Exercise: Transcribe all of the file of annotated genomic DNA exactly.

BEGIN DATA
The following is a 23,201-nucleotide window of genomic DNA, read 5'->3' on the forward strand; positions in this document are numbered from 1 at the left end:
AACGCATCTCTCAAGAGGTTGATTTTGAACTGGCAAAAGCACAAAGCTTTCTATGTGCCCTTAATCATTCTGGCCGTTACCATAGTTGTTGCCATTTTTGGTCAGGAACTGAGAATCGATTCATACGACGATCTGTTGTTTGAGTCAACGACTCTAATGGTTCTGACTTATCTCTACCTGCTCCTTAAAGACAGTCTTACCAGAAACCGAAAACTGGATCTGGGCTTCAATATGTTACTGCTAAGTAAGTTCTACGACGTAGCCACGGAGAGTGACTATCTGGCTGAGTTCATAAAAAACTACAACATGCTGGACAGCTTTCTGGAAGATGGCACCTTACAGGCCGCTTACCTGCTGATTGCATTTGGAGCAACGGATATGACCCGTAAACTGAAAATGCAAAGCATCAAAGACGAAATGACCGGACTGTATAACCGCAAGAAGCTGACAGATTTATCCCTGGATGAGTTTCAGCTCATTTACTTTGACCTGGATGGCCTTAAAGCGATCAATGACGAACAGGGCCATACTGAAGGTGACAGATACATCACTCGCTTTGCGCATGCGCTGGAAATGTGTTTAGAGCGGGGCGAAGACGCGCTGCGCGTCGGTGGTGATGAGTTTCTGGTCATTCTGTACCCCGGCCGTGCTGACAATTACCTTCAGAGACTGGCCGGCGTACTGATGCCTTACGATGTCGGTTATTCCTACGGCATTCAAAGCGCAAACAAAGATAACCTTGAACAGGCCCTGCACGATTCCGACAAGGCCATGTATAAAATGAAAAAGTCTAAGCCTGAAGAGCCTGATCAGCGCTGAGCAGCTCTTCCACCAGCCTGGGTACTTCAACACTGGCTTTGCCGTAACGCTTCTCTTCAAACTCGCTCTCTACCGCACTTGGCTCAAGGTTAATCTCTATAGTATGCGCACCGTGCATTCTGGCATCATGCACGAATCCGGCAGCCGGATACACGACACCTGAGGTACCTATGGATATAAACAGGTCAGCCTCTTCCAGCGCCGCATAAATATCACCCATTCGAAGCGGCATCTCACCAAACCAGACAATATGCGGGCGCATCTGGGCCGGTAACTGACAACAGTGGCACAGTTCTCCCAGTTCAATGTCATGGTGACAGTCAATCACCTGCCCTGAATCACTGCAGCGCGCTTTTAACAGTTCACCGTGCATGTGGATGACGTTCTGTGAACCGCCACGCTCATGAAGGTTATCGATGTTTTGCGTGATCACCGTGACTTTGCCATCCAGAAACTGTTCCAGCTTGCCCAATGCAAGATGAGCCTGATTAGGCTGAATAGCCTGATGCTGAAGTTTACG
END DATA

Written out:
The following is a 23,201-nucleotide window of genomic DNA, read 5'->3' on the forward strand; positions in this document are numbered from 1 at the left end:
AACGCATCTCTCAAGAGGTTGATTTTGAACTGGCAAAAGCACAAAGCTTTCTATGTGCCCTTAATCATTCTGGCCGTTACCATAGTTGTTGCCATTTTTGGTCAGGAACTGAGAATCGATTCATACGACGATCTGTTGTTTGAGTCAACGACTCTAATGGTTCTGACTTATCTCTACCTGCTCCTTAAAGACAGTCTTACCAGAAACCGAAAACTGGATCTGGGCTTCAATATGTTACTGCTAAGTAAGTTCTACGACGTAGCCACGGAGAGTGACTATCTGGCTGAGTTCATAAAAAACTACAACATGCTGGACAGCTTTCTGGAAGATGGCACCTTACAGGCCGCTTACCTGCTGATTGCATTTGGAGCAACGGATATGACCCGTAAACTGAAAATGCAAAGCATCAAAGACGAAATGACCGGACTGTATAACCGCAAGAAGCTGACAGATTTATCCCTGGATGAGTTTCAGCTCATTTACTTTGACCTGGATGGCCTTAAAGCGATCAATGACGAACAGGGCCATACTGAAGGTGACAGATACATCACTCGCTTTGCGCATGCGCTGGAAATGTGTTTAGAGCGGGGCGAAGACGCGCTGCGCGTCGGTGGTGATGAGTTTCTGGTCATTCTGTACCCCGGCCGTGCTGACAATTACCTTCAGAGACTGGCCGGCGTACTGATGCCTTACGATGTCGGTTATTCCTACGGCATTCAAAGCGCAAACAAAGATAACCTTGAACAGGCCCTGCACGATTCCGACAAGGCCATGTATAAAATGAAAAAGTCTAAGCCTGAAGAGCCTGATCAGCGCTGAGCAGCTCTTCCACCAGCCTGGGTACTTCAACACTGGCTTTGCCGTAACGCTTCTCTTCAAACTCGCTCTCTACCGCACTTGGCTCAAGGTTAATCTCTATAGTATGCGCACCGTGCATTCTGGCATCATGCACGAATCCGGCAGCCGGATACACGACACCTGAGGTACCTATGGATATAAACAGGTCAGCCTCTTCCAGCGCCGCATAAATATCACCCATTCGAAGCGGCATCTCACCAAACCAGACAATATGCGGGCGCATCTGGGCCGGTAACTGACAACAGTGGCACAGTTCTCCCAGTTCAATGTCATGGTGACAGTCAATCACCTGCCCTGAATCACTGCAGCGCGCTTTTAACAGTTCACCGTGCATGTGGATGACGTTCTGTGAACCGCCACGCTCATGAAGGTTATCGATGTTTTGCGTGATCACCGTGACTTTGCCATCCAGAAACTGTTCCAGCTTGCCCAATGCAAGATGAGCCTGATTAGGCTGAATAGCCTGATGCTGAAGTTTACG